drama-driven narrative, and a tendentious and nearly exclusive focus on failure
that overlooks, downplays, or explains away significant successes ...
For all of its profound flaws bits of Legacy of Ashes are not bad (though Weiner has not earned the trust of the careful scholar regarding his sources, so best to check) ...
But these few plusses do not overcome the essential fact that Legacy of Ashes is a narrowly-focused and biased account. In his preface, Weiner claims to believe that the intelligence profession is critical to national security, but he is likely to have done considerable damage, as the people who take up the profession will, I fear, have to deal with his inaccuracies and skewed perspectives for years to come. Full review.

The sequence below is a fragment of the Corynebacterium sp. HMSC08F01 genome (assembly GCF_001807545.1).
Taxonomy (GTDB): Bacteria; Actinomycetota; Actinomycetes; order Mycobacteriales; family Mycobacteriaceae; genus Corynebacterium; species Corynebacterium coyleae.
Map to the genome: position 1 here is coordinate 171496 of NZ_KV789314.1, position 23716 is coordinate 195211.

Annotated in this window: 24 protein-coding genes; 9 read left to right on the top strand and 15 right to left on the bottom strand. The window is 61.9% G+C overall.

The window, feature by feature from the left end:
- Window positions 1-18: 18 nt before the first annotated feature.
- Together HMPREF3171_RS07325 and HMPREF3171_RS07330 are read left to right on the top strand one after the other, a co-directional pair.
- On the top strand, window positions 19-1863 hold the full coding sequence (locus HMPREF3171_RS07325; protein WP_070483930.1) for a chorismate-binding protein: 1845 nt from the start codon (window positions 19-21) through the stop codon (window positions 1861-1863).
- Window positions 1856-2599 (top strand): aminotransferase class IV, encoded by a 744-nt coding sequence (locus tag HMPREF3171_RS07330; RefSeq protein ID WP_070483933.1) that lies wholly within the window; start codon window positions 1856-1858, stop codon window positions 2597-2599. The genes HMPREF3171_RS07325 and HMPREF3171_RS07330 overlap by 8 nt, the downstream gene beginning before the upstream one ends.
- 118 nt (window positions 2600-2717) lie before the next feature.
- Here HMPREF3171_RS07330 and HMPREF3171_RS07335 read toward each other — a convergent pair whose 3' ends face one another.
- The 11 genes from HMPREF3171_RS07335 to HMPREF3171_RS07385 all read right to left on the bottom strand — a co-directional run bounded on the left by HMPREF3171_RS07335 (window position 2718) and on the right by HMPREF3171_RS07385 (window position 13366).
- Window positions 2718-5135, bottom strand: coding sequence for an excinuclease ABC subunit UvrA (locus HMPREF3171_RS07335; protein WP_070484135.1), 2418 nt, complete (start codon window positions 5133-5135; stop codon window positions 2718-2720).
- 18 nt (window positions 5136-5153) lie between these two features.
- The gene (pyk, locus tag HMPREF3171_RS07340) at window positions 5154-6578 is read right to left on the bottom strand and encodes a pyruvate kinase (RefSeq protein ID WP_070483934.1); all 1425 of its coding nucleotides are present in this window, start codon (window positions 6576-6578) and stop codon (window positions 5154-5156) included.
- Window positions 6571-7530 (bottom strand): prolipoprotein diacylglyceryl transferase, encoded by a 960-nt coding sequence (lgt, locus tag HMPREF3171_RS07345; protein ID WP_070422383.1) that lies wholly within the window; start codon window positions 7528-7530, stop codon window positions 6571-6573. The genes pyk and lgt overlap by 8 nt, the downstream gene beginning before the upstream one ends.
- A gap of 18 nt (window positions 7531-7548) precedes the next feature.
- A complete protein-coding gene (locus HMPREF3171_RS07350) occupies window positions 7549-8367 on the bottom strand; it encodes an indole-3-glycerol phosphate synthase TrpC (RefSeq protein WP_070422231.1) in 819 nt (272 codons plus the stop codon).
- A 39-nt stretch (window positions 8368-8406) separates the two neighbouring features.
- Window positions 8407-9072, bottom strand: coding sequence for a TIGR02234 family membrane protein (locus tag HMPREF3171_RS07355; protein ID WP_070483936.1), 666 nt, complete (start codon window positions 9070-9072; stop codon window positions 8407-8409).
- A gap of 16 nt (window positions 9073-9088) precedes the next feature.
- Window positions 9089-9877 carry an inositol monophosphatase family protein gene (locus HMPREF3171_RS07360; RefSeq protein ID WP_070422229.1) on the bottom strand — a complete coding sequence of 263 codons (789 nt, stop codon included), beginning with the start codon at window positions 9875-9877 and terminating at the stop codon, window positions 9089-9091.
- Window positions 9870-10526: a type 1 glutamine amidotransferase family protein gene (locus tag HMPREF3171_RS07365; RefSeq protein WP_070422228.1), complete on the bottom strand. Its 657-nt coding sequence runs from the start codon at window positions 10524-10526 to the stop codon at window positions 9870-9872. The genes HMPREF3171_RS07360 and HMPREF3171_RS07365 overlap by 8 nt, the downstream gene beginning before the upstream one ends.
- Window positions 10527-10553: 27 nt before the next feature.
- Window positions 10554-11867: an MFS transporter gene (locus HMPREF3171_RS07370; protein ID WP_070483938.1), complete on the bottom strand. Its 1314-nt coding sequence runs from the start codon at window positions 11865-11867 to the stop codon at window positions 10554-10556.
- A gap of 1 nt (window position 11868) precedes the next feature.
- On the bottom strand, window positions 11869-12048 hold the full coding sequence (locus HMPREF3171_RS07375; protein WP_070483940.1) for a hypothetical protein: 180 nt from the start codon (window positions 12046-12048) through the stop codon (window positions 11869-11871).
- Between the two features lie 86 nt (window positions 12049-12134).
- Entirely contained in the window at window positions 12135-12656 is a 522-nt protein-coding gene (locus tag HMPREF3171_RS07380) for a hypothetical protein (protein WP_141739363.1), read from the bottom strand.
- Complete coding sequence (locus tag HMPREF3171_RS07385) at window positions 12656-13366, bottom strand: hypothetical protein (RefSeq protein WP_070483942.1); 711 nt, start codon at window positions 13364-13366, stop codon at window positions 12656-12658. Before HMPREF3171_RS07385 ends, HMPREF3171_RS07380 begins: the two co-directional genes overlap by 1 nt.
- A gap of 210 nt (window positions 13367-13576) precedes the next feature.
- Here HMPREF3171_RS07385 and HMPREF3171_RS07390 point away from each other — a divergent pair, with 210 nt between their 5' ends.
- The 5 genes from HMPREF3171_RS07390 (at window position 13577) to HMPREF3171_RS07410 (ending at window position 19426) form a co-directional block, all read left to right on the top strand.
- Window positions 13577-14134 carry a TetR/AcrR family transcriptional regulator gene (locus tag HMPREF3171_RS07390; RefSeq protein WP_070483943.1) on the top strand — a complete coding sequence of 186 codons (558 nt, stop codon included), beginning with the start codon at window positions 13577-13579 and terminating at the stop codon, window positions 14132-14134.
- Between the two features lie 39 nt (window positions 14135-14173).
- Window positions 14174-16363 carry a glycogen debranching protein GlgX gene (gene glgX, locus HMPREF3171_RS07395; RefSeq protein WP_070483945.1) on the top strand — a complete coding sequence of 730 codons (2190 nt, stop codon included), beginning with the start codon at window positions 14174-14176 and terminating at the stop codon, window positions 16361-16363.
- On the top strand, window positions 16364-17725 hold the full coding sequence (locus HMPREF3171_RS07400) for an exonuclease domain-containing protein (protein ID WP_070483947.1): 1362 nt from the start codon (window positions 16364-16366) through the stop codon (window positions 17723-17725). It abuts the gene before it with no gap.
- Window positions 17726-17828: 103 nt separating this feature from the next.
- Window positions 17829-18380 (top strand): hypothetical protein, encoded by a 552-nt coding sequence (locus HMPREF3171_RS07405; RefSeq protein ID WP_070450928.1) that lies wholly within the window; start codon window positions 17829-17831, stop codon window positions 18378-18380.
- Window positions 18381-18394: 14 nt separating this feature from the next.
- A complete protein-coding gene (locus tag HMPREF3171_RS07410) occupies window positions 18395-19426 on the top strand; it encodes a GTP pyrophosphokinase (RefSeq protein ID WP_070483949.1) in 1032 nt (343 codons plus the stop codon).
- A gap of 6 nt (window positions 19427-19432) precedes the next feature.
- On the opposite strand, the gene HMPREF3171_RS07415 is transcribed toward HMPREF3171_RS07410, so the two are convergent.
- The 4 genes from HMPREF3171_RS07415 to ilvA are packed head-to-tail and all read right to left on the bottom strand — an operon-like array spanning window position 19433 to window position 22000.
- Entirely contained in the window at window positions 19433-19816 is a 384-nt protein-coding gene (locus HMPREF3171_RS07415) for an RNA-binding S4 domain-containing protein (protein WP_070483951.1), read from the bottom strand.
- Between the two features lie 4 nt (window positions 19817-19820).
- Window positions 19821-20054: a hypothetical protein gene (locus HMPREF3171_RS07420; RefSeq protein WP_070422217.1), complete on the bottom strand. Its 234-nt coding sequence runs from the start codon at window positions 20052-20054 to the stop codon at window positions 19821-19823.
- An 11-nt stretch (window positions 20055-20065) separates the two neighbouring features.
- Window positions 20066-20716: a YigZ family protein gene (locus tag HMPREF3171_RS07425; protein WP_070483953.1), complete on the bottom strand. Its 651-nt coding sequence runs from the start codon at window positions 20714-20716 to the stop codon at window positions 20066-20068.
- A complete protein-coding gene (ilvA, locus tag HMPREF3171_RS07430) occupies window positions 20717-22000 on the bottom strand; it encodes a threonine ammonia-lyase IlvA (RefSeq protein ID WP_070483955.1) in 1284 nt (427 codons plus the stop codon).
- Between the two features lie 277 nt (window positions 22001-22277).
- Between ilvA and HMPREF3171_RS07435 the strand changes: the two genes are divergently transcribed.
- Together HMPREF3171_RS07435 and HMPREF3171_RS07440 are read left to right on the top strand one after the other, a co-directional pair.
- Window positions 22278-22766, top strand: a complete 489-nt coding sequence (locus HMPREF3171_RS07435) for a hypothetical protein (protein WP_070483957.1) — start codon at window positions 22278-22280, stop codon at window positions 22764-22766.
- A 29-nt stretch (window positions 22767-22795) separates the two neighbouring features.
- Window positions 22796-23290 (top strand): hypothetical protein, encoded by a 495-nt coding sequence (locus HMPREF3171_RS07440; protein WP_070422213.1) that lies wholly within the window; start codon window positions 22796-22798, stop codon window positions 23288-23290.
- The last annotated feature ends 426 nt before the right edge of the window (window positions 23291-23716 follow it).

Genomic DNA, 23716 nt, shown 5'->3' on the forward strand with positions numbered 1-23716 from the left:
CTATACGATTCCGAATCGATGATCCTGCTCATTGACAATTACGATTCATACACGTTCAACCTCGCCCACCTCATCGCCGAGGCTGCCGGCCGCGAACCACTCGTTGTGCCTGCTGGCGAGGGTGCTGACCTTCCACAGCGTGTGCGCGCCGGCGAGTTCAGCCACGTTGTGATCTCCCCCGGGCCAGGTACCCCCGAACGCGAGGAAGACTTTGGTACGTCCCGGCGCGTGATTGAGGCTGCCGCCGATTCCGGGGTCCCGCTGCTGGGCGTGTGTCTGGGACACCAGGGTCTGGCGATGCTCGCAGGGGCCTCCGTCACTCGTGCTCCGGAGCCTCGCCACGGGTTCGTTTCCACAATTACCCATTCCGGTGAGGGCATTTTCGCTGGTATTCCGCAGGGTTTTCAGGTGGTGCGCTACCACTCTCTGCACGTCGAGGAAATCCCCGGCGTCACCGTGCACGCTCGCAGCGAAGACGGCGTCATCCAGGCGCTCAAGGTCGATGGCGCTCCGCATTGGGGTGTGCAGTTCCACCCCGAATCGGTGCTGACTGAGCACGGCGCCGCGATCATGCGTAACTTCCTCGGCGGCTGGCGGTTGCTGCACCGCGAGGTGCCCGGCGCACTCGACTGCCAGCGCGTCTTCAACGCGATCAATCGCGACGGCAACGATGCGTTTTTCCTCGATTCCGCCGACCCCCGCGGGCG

Recent Reader Reviews
Rated of 5
by EDB_review Comprehensive but biased Right from the start, Weiner sets the tone of the book; and then beats you to death with his unremitting negative views on the CIA. from Author's Note: "Legacy ... describes how the most powerful country...failed to create a first rate spy... Read More
Rated of 5
by Iron Hand Legacy of Ashes Review This book doesn't talk about the many foreign agents who were trying to ruin everything the CIA was attempting to accomplish. The Russians had spies inside the FBI and Langley (moles) feeding them the stuff that made the spy-business impossible to... Read More
Rated of 5